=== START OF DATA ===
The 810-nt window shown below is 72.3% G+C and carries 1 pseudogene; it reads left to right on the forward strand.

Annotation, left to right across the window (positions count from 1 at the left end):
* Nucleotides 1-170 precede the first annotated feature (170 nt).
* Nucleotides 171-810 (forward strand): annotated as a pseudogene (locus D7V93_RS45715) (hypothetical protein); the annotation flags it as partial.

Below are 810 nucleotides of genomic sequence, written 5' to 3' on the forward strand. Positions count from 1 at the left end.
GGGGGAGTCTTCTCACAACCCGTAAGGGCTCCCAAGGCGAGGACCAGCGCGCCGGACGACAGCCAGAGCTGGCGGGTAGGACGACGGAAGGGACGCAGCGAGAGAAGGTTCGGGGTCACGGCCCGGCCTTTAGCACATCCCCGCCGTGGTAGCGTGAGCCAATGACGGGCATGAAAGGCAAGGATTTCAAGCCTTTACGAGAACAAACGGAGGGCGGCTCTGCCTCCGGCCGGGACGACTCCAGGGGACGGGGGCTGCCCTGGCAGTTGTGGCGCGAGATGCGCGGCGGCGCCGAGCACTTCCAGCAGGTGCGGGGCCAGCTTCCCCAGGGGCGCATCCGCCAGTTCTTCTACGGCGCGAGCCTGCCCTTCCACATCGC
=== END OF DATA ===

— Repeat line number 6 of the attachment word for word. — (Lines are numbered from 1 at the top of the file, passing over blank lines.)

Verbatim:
GGGGGAGTCTTCTCACAACCCGTAAGGGCTCCCAAGGCGAGGACCAGCGCGCCGGACGACAGCCAGAGCTGGCGGGTAGGACGACGGAAGGGACGCAGCGAGAGAAGGTTCGGGGTCACGGCCCGGCCTTTAGCACATCCCCGCCGTGGTAGCGTGAGCCAATGACGGGCATGAAAGGCAAGGATTTCAAGCCTTTACGAGAACAAACGGAGGGCGGCTCTGCCTCCGGCCGGGACGACTCCAGGGGACGGGGGCTGCCCTGGCAGTTGTGGCGCGAGATGCGCGGCGGCGCCGAGCACTTCCAGCAGGTGCGGGGCCAGCTTCCCCAGGGGCGCATCCGCCAGTTCTTCTACGGCGCGAGCCTGCCCTTCCACATCGC